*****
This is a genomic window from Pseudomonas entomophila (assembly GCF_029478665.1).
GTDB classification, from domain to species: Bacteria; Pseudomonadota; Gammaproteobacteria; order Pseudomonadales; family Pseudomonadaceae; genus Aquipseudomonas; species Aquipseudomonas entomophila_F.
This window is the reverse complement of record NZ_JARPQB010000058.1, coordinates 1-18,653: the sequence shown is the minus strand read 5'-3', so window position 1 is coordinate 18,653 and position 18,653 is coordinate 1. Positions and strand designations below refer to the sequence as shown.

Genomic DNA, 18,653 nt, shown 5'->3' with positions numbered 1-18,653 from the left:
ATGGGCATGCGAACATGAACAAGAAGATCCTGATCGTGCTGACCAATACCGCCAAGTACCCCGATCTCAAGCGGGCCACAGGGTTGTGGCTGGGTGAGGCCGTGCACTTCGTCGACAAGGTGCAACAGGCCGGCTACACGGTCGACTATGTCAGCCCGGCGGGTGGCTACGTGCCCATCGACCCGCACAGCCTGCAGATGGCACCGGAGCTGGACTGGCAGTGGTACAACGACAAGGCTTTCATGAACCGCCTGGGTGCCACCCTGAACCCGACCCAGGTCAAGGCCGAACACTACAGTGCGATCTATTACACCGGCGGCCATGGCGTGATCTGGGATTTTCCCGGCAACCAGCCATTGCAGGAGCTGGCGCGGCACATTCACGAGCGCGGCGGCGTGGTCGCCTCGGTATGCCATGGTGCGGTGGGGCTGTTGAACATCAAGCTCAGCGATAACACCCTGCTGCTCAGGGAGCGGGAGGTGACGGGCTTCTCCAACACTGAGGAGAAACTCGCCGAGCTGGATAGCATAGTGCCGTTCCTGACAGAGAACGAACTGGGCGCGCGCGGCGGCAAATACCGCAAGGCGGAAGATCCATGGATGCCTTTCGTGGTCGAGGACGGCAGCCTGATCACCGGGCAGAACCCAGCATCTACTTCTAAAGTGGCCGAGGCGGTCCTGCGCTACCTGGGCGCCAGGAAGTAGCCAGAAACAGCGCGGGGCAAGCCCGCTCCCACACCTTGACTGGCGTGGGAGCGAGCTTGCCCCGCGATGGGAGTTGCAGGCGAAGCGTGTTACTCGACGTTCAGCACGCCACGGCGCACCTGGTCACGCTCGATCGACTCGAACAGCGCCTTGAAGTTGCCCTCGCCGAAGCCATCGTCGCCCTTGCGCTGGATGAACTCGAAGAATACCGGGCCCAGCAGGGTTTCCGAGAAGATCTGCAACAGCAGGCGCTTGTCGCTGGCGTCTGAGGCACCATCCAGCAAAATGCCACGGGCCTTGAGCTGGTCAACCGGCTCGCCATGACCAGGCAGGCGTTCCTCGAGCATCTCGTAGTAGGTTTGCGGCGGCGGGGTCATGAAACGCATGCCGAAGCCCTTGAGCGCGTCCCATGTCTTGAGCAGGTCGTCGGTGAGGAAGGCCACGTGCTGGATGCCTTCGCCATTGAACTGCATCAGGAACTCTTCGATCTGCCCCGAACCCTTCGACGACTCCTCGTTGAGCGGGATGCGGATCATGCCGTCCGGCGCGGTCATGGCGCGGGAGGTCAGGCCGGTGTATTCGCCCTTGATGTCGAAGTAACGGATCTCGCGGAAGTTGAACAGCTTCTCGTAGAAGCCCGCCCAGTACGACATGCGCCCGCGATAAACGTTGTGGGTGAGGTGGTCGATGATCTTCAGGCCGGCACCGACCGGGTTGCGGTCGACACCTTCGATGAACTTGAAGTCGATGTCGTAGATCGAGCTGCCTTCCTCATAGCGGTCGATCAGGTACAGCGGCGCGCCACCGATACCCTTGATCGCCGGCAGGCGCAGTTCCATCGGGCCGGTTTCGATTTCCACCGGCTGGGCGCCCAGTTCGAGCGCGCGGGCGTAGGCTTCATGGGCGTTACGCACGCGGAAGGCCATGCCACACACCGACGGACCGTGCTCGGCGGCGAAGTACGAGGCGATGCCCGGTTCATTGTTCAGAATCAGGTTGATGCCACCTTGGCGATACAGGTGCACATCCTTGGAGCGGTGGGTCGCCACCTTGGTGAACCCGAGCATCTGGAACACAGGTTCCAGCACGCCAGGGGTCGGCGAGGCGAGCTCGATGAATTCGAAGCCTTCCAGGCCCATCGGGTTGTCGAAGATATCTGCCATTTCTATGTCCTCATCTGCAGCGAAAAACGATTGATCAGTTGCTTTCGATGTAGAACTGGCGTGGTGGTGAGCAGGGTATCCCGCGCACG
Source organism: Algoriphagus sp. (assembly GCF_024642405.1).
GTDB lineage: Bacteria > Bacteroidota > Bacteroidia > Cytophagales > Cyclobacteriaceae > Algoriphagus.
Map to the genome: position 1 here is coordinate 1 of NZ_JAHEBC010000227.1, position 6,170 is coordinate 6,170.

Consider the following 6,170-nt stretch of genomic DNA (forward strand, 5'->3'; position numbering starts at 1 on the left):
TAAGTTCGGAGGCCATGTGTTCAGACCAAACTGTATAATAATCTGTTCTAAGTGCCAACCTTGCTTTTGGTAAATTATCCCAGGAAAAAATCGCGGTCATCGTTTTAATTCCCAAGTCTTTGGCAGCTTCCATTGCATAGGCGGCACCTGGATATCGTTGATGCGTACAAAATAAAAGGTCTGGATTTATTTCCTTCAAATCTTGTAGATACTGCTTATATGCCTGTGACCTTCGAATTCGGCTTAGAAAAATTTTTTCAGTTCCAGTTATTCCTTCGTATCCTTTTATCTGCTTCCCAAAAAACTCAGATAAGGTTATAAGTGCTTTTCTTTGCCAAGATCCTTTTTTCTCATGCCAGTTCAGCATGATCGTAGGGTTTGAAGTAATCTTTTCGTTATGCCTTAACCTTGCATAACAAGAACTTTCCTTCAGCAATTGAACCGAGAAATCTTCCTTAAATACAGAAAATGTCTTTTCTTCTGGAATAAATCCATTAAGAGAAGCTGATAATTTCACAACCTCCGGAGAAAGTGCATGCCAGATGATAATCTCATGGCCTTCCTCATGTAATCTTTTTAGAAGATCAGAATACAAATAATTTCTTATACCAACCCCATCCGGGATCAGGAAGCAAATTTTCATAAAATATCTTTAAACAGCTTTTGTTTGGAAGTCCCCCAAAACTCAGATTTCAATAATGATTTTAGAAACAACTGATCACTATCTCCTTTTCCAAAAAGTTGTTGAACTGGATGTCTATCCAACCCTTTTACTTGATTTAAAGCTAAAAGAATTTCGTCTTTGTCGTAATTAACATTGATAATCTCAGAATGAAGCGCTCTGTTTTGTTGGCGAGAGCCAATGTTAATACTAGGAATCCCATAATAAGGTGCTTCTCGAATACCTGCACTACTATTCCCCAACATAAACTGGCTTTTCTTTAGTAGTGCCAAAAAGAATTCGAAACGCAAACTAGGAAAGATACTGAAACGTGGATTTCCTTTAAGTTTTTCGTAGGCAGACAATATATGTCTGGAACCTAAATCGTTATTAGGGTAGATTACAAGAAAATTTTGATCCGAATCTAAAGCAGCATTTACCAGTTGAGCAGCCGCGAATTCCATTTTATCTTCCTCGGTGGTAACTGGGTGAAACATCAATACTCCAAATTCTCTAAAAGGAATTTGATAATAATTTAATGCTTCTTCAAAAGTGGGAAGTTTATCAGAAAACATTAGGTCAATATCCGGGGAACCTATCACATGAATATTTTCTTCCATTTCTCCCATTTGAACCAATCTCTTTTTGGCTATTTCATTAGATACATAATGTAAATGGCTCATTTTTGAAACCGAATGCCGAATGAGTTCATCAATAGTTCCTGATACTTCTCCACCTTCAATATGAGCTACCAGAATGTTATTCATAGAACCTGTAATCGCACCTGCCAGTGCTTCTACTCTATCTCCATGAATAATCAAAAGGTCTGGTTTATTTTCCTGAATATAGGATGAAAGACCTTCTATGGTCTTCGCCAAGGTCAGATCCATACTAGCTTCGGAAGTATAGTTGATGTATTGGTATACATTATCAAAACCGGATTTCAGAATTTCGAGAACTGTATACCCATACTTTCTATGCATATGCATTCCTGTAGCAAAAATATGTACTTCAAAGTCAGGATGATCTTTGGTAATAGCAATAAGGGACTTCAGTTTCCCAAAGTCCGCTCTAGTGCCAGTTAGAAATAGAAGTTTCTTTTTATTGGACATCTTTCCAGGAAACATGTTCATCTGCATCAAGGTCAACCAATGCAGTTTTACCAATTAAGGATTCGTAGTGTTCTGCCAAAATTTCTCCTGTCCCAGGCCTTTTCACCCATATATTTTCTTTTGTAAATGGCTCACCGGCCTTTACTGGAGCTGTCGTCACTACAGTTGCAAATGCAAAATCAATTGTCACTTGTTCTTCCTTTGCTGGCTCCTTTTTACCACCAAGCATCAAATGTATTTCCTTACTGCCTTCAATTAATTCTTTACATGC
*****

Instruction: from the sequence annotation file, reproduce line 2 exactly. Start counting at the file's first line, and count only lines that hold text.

GTDB classification, from domain to species: Bacteria; Pseudomonadota; Gammaproteobacteria; order Pseudomonadales; family Pseudomonadaceae; genus Aquipseudomonas; species Aquipseudomonas entomophila_F.